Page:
Haematological parameter assays
At the end of the experiment, trunk blood was collected and 20 µl whole blood was diluted immediately in 4 ml diluent; red blood cells, white blood cells, lymphocytes, intermediate granulocytes (including eosinophil and basophil granulocytes) and neutrophilic granulocytes were counted in a Hematology Analyzer (Auto Counter 910EO+).
Innate immunity assay
Serum bacterial killing capacity indicative of innate immunity was assessed in a sterile laminar flow cabinet to gauge the functional response of the animal's innate immune system against a relevant pathogen, Escherichia coli (Tieleman et al., 2005; Demas et al., 2011; Yang et al., 2013). Briefly, serum samples were diluted 1:20 in CO2-independent medium (Gibco no. 18045, Carlsbad, CA, USA). A standard number of colony-forming units (CFUs) of E. coli (ATCC no. 8739, Microbial Culture Collection Centre of Guangdong Institute of Microbiology, China) was added to each sample in a 1:10 ratio, and the mixture of E. coli dissolved in CO2-independent medium, serum samples and CO2-independent medium was allowed to incubate at 37°C for 30 min to induce bacterial killing. After incubation, 50 μl of each sample was added to tryptic soy agar plates in duplicate. All plates were covered and left to incubate upside down at 37°C for 24 h, and then total CFUs were counted and bactericidal capacity was calculated as 100% minus the mean number of CFUs for each sample divided by the mean number of CFUs for the positive controls (containing only medium and standard bacterial solution), i.e. the percentage of bacteria killed relative to the positive control.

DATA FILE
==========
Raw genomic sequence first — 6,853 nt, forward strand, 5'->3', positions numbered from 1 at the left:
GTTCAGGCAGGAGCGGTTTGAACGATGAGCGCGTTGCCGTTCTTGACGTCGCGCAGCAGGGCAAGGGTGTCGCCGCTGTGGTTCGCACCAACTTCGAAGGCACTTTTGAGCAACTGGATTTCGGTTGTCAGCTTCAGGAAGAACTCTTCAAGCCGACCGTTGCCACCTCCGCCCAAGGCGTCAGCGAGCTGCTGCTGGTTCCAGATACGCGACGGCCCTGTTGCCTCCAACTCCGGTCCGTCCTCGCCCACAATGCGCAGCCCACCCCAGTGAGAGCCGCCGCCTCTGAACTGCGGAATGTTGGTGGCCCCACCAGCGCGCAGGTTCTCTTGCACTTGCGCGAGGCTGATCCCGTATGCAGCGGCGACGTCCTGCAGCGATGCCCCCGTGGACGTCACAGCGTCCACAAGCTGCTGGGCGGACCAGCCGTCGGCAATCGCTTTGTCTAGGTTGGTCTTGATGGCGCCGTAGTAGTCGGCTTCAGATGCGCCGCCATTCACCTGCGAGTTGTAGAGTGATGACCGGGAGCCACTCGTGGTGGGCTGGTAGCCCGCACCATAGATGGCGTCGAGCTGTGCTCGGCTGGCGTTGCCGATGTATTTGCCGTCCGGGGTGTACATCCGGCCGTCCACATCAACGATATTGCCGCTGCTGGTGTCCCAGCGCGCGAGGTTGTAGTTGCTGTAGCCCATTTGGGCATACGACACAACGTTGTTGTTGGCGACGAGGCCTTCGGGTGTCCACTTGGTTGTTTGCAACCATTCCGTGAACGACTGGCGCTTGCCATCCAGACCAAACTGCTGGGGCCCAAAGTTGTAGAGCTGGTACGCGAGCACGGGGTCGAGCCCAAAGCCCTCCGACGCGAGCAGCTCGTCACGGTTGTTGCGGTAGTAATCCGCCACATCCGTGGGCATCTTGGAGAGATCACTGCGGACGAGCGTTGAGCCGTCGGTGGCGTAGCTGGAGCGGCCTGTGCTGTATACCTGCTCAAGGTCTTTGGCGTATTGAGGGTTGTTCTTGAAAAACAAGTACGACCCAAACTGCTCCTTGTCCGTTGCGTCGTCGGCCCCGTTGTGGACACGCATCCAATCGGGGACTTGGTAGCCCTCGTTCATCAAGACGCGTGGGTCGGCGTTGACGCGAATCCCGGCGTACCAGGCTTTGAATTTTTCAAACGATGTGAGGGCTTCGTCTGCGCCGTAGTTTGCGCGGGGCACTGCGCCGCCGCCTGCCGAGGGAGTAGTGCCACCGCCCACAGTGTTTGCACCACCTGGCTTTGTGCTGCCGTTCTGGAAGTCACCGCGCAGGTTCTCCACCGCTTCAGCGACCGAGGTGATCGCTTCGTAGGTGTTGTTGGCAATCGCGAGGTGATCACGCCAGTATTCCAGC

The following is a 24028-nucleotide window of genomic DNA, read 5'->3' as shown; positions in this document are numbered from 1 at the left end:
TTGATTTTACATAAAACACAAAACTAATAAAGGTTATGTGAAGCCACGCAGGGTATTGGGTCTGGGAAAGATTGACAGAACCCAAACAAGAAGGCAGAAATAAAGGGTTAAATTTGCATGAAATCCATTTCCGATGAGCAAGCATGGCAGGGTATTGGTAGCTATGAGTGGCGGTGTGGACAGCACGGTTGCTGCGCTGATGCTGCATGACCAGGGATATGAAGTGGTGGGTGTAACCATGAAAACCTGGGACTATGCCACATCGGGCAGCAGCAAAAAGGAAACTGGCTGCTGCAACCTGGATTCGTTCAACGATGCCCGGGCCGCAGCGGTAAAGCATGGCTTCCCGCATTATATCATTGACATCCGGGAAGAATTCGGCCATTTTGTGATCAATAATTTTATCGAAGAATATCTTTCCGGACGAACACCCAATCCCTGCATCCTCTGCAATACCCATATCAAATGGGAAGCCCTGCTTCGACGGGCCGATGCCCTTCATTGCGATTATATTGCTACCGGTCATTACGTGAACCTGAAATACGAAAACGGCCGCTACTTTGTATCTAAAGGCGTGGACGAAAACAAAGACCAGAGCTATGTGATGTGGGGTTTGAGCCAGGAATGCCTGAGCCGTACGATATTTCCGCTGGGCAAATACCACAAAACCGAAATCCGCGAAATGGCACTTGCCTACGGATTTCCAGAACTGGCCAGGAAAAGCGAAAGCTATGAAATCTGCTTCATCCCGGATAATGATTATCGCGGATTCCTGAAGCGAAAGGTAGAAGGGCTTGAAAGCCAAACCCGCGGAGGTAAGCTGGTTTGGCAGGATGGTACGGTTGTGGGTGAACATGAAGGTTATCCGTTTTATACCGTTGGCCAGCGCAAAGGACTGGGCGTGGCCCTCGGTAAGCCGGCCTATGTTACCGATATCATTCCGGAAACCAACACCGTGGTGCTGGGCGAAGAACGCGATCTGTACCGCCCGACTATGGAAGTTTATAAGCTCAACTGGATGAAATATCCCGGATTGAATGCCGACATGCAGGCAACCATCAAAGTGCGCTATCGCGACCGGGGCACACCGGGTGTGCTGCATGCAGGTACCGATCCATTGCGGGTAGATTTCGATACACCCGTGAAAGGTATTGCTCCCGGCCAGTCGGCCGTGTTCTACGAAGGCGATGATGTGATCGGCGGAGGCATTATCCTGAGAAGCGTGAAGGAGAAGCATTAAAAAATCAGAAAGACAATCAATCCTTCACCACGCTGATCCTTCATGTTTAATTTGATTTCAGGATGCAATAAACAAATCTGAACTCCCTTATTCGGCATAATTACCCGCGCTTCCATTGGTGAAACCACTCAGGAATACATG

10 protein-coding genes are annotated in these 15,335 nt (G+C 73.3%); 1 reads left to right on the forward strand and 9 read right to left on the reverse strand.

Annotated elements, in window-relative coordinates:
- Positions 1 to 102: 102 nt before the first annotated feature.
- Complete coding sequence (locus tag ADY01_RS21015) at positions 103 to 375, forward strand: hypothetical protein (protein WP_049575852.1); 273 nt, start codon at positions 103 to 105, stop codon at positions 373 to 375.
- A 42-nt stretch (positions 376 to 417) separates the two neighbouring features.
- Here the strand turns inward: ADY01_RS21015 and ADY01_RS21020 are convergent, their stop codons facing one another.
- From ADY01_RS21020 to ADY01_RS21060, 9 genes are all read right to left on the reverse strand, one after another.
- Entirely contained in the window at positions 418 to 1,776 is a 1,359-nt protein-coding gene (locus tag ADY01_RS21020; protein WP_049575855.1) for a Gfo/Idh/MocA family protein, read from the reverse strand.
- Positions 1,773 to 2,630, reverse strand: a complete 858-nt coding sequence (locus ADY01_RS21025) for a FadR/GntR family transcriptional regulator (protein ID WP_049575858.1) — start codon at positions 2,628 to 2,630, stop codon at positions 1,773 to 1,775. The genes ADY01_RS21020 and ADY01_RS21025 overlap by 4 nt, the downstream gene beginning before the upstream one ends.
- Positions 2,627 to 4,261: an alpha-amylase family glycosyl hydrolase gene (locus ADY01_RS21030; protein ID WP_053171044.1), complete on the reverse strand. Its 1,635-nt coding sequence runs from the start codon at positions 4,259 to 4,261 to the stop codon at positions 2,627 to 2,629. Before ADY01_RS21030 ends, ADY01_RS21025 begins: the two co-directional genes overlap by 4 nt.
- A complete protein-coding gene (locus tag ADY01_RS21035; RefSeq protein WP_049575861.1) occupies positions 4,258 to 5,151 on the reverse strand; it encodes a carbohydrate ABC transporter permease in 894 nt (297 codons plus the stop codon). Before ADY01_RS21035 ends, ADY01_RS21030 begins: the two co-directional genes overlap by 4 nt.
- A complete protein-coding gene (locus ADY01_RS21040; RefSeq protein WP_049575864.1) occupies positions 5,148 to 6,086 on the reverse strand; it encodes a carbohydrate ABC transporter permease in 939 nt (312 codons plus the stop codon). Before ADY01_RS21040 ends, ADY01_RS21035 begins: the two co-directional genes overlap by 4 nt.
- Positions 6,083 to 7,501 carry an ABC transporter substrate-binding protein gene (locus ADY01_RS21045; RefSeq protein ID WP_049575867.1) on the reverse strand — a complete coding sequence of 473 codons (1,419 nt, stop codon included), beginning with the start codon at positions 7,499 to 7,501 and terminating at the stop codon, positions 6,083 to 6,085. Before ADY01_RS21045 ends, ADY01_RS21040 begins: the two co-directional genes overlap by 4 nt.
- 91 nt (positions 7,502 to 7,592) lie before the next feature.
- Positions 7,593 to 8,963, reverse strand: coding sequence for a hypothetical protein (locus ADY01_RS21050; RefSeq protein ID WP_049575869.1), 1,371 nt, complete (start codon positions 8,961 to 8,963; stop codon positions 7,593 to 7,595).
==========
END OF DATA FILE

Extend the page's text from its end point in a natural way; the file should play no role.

Cellular immunity assay
We measured PHA response as in previous studies (Goüy de Bellocq et al., 2006; Xu and Wang, 2010). Specifically, hamsters in the WF, WR, CF and CR groups on day 16 were caught (Fig. 1), and we measured the footpad thickness of the left hind foot with a micrometre (Digimatic Indicator ID-C 547-301, Mitutoyo, Kawasaki, Japan) to ±0.01 mm. Immediately after, hamsters in the four groups were injected subcutaneously with 0.1 mg of PHA (PHA-P, Sigma L-8754, St Louis, MO, USA) dissolved in 0.03 ml of sterile saline (pH 7.4) in the middle of the footpad. Footpad thickness was measured 6, 12, 24 and 48 h after injection. The PHA response (i.e. cellular immunity) was calculated as the difference between pre- and post-injection measurements divided by the initial footpad thickness [PHA response=(post-PHA−pre-PHA)/pre-PHA]. Six measures of footpad thickness were taken at each of the four time points to obtain a value for each hamster (Xu and Wang, 2010; Xu et al., 2011). Only PHA responses after 6 h of PHA injection were included in the results because they were representative of the maximal response.
Humoral immunity assay